I am not just Irish, not just my father’s daughter
And I thought I was.
Growing up in ignorance.
I remember my father’s words.
“Slavery…” he’d say. Our family wasn’t even here.
I’d say nothing. But I’d think, “Yeah, I like that.”
We were in Ireland enslaved or starving.
Not heroic or glamorous, I know.
Still a less barbaric truth to be sure.
So… “Yeah, okay. My family wasn’t even here.”
My family wasn’t even here.
And how fascinating I find genealogy. Anyone’s.
I don’t know a lot,
But I know that I am many people’s choices.
The result of suffering and of love.
And I know that I am Irish.
That I wish I’d met my grandparents.
Oh what a different world…
How interestingly time goes by.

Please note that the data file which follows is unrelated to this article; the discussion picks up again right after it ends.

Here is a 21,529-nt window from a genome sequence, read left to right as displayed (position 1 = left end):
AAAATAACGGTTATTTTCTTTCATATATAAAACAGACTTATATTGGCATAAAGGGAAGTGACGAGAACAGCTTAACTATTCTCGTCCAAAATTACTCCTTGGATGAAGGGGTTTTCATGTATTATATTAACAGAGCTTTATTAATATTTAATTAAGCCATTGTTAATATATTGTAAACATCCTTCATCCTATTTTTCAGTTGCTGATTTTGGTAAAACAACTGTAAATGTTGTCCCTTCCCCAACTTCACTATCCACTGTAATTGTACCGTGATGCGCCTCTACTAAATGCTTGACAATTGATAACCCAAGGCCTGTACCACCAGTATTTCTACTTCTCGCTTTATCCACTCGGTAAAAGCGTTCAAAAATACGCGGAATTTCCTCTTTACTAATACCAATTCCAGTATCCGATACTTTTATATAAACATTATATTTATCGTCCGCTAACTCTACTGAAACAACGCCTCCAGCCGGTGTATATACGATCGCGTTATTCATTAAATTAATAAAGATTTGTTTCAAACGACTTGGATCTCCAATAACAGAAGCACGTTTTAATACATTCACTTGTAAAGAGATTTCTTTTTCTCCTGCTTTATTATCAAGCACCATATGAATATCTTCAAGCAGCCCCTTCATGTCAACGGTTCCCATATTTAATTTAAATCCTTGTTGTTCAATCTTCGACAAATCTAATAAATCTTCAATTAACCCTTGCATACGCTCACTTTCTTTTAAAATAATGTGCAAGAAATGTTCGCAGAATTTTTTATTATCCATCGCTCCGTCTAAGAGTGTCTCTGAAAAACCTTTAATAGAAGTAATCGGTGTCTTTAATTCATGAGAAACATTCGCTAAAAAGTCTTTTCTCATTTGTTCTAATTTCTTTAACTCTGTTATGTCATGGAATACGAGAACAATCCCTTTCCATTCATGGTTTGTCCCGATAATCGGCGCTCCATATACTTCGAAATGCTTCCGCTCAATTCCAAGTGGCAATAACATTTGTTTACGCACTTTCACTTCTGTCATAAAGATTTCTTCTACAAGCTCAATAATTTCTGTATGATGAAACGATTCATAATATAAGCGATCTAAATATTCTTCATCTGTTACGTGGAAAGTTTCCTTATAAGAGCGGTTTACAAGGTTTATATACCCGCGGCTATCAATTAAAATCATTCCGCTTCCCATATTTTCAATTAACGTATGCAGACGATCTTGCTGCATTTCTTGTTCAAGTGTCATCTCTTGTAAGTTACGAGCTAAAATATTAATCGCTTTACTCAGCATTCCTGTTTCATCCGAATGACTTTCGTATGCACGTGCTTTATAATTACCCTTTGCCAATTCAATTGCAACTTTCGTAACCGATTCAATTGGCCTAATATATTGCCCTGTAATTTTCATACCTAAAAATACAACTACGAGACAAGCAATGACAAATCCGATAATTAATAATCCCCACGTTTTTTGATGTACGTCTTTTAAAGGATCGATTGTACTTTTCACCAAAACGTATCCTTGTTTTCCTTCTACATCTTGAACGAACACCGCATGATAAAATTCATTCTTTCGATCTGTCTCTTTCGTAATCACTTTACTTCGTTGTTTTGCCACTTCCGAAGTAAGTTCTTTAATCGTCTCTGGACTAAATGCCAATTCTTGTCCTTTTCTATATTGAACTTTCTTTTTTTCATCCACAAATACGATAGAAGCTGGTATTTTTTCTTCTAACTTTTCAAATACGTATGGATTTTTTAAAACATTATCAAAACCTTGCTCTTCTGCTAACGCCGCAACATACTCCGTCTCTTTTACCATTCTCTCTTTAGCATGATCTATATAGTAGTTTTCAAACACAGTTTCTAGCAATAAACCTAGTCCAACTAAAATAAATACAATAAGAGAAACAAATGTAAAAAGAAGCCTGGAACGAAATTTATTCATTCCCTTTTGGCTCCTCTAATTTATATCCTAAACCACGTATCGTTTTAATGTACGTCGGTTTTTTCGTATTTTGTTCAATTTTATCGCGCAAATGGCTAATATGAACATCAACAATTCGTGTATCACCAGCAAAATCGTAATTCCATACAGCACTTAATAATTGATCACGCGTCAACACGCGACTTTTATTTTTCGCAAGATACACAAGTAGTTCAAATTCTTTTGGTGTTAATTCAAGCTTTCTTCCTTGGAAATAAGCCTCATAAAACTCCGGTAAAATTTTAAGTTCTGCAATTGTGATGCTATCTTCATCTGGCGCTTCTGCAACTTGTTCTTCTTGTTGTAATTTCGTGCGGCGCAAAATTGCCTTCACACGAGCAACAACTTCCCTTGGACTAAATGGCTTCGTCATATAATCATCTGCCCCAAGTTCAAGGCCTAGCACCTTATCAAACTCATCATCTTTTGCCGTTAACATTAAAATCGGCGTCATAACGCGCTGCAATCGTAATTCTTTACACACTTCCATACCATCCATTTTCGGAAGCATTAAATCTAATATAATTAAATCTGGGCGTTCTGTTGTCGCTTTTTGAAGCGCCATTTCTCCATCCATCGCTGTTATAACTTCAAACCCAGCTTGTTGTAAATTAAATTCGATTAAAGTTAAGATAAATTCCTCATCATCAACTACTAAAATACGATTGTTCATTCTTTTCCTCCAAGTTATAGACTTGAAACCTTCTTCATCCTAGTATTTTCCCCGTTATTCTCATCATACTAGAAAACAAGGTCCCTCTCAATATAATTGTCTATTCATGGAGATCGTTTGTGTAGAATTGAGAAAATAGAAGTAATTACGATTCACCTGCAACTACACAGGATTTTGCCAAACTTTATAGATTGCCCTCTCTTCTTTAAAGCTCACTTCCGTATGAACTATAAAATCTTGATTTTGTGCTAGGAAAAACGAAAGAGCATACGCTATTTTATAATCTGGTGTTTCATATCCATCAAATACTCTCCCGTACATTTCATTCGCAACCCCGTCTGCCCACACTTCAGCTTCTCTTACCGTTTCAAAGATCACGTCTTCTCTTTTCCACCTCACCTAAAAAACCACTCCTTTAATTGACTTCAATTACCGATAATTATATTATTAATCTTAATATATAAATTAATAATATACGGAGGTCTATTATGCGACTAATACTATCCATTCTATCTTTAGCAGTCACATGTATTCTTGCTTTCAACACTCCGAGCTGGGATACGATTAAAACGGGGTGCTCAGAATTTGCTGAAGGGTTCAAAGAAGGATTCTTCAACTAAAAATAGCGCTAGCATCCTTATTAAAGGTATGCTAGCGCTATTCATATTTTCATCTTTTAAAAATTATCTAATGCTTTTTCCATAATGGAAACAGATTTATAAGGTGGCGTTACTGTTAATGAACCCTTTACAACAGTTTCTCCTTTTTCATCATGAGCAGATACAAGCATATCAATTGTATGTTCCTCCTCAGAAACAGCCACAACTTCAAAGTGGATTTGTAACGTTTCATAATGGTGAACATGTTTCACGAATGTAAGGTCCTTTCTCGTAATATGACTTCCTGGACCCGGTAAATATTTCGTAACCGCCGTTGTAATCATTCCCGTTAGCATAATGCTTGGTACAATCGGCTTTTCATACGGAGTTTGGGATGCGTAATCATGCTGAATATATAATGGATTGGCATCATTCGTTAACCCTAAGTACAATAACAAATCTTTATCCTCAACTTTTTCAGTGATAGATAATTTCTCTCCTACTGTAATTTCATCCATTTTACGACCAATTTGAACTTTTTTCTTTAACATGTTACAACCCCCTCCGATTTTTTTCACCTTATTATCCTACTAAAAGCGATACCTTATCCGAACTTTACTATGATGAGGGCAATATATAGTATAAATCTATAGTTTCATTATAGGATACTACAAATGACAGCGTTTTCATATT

How insignificant we are and yet essential for the next.
I learned my mom is English, Dutch, but wait…
Dad would say, “Slavery?” I pause—
Because my family was here.
“But Dad, MY family was here.”
Mom’s family was here.
And I am the result of that.
The result of land treaties with the Native Americans.
The result of histories of greed and abuse.
I am descendent of escaped prisoners, of record keepers
And of drunks.
I am also of the slave owner, and no he wasn’t Irish, Dad.
And I am not just Irish.
I am White American
A product of so many choices.
A history with roots in blood.
Then, finally a person worth writing down.
She was born on the plantation of a great grandfather—
What a remarkable, admirable woman,
Fighting for so many enslaved women’s rights,
Their hopes, their children’s lives.
But I am not of her.
I exist because of the choices her master made.
And Dad, I’m sorry.
But the history of me, of how I came to be
Is not a Hallmark card.